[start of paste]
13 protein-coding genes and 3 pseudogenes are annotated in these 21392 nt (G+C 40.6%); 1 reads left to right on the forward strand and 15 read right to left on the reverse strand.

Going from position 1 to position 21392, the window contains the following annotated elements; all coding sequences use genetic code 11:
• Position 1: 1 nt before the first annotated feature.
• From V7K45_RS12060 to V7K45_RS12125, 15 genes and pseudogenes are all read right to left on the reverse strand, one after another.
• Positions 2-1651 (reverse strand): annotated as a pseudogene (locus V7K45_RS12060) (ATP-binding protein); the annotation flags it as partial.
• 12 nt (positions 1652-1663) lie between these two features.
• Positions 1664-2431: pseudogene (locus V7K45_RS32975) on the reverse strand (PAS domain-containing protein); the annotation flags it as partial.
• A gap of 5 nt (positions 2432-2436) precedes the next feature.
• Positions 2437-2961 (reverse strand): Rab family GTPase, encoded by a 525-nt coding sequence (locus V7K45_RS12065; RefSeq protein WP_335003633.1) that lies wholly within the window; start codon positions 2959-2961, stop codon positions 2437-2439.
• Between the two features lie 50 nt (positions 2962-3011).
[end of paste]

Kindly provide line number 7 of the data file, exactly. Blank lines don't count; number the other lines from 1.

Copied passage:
• Positions 1664-2431: pseudogene (locus V7K45_RS32975) on the reverse strand (PAS domain-containing protein); the annotation flags it as partial.